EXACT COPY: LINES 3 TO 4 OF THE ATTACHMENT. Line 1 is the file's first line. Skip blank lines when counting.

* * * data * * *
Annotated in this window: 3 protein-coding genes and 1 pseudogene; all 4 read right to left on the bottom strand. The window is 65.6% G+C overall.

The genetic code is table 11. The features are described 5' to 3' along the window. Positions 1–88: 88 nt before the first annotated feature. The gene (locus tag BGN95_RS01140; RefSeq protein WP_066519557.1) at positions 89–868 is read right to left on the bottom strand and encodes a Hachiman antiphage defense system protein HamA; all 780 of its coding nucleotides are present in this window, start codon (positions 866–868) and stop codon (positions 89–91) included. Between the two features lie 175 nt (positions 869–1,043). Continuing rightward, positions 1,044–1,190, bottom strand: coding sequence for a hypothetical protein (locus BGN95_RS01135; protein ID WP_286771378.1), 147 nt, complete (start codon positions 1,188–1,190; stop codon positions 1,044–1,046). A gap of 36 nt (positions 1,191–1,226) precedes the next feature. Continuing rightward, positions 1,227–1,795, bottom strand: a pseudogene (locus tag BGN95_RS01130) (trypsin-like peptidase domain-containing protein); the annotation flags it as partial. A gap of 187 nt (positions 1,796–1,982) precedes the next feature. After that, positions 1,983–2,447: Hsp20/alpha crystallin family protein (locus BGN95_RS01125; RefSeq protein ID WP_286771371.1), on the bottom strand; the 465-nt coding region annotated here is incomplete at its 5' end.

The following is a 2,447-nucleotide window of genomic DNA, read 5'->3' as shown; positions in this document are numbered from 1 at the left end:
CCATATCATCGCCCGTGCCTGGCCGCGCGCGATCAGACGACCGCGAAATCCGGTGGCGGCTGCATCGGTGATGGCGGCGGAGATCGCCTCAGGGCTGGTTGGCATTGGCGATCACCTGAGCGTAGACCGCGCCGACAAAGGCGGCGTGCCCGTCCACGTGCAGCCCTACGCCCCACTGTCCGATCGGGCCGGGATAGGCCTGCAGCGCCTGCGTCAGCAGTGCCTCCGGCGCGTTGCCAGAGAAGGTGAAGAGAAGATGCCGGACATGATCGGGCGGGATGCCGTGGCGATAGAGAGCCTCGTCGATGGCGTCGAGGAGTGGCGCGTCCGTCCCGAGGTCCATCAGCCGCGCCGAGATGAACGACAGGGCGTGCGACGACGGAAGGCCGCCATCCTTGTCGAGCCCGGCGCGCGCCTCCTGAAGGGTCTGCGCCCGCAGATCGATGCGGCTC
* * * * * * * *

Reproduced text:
The following is a 2,447-nucleotide window of genomic DNA, read 5'->3' as shown; positions in this document are numbered from 1 at the left end:
CCATATCATCGCCCGTGCCTGGCCGCGCGCGATCAGACGACCGCGAAATCCGGTGGCGGCTGCATCGGTGATGGCGGCGGAGATCGCCTCAGGGCTGGTTGGCATTGGCGATCACCTGAGCGTAGACCGCGCCGACAAAGGCGGCGTGCCCGTCCACGTGCAGCCCTACGCCCCACTGTCCGATCGGGCCGGGATAGGCCTGCAGCGCCTGCGTCAGCAGTGCCTCCGGCGCGTTGCCAGAGAAGGTGAAGAGAAGATGCCGGACATGATCGGGCGGGATGCCGTGGCGATAGAGAGCCTCGTCGATGGCGTCGAGGAGTGGCGCGTCCGTCCCGAGGTCCATCAGCCGCGCCGAGATGAACGACAGGGCGTGCGACGACGGAAGGCCGCCATCCTTGTCGAGCCCGGCGCGCGCCTCCTGAAGGGTCTGCGCCCGCAGATCGATGCGGCTC